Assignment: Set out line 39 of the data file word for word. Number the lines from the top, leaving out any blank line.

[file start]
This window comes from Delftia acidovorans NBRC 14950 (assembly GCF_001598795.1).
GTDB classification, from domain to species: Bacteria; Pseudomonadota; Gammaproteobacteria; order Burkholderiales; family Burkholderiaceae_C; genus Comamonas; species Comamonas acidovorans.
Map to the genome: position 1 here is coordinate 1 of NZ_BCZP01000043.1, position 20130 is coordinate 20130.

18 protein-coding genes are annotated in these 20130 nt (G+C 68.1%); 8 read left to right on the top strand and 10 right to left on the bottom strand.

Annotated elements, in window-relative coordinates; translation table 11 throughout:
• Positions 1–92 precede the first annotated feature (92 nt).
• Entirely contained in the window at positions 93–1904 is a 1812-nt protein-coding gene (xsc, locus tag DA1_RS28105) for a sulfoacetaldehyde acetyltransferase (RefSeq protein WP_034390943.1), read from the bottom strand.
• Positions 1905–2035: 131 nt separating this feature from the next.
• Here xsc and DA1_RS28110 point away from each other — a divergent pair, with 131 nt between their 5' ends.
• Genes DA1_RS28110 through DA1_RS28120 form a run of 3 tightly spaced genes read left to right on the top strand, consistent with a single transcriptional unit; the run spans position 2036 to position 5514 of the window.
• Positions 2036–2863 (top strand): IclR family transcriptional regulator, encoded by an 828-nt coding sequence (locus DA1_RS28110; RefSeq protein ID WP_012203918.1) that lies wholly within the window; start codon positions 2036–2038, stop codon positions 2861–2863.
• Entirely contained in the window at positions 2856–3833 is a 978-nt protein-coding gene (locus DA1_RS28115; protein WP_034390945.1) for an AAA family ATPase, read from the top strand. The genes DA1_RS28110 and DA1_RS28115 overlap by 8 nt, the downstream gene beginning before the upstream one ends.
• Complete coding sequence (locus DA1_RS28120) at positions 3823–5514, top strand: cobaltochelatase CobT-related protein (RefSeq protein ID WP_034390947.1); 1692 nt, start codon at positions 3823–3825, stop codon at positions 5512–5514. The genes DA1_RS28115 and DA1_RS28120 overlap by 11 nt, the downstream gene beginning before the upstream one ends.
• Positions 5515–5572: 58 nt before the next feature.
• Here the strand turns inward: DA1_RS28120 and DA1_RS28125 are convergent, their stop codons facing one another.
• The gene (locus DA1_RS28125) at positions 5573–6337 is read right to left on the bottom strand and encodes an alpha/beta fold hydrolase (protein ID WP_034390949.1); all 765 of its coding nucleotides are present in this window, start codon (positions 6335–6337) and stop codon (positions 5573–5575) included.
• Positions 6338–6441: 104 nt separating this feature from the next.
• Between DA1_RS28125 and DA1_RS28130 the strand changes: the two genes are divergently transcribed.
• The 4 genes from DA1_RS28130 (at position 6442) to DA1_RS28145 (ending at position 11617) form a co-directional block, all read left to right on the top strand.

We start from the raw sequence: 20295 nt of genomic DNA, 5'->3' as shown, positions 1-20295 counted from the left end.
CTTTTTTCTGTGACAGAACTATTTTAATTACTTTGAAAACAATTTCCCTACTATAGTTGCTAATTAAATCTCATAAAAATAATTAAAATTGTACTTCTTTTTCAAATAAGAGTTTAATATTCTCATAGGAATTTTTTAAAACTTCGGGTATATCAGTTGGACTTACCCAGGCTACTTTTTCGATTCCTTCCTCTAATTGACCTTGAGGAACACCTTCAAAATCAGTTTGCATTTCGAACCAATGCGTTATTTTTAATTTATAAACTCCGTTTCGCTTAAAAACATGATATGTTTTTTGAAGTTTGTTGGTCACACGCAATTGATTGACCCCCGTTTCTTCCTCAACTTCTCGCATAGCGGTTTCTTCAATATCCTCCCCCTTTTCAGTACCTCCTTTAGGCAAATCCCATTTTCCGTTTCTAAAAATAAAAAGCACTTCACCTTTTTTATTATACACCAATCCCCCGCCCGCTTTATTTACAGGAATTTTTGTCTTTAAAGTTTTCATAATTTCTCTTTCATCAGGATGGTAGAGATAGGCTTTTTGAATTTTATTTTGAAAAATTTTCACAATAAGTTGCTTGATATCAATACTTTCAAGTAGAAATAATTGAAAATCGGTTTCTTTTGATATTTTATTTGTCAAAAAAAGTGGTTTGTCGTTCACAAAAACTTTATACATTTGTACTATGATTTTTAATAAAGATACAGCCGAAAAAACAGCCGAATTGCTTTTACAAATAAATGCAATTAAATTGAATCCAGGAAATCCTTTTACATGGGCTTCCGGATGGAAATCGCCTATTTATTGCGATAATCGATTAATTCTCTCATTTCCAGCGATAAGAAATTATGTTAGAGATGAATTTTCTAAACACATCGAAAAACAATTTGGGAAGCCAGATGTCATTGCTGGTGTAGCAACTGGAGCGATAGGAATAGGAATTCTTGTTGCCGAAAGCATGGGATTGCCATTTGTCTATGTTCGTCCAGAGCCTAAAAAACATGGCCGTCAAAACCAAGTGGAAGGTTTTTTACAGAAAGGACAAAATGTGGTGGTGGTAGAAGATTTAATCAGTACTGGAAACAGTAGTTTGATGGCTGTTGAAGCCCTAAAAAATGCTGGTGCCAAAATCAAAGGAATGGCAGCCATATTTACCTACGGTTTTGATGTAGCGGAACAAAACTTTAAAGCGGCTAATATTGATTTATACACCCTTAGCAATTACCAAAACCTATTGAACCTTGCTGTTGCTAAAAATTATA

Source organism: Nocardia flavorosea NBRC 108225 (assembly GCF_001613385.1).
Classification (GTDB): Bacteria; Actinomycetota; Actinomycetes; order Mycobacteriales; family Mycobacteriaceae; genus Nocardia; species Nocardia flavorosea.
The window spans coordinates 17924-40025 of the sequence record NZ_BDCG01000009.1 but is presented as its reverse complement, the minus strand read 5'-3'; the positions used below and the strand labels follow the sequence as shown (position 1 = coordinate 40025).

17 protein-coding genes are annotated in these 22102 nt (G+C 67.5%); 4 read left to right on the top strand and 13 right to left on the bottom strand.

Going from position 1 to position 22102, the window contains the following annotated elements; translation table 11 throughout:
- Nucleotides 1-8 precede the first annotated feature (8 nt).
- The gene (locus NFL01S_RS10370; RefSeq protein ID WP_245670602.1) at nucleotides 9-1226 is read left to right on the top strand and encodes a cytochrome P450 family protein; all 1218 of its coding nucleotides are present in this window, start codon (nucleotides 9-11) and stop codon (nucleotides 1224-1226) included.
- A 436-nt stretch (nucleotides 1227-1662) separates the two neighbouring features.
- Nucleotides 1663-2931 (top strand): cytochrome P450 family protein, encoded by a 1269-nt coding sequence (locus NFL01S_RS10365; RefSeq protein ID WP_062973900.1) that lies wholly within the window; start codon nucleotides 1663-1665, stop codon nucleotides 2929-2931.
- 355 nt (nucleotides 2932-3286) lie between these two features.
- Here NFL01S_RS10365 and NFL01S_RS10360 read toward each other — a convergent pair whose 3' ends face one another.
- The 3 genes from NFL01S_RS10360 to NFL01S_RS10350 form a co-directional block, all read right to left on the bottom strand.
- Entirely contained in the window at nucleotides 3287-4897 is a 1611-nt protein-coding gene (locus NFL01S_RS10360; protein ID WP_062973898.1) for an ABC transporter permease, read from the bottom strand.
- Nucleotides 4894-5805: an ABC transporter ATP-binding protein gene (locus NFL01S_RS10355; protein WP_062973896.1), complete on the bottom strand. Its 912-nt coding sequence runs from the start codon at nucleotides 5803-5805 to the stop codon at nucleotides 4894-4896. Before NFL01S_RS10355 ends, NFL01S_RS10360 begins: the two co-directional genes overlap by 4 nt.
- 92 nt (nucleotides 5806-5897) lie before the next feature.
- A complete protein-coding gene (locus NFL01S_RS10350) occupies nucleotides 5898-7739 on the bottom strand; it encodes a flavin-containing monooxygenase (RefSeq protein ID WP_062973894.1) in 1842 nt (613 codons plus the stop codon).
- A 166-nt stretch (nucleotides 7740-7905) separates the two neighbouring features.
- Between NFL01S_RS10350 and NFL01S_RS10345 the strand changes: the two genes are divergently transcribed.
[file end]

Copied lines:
- Between NFL01S_RS10350 and NFL01S_RS10345 the strand changes: the two genes are divergently transcribed.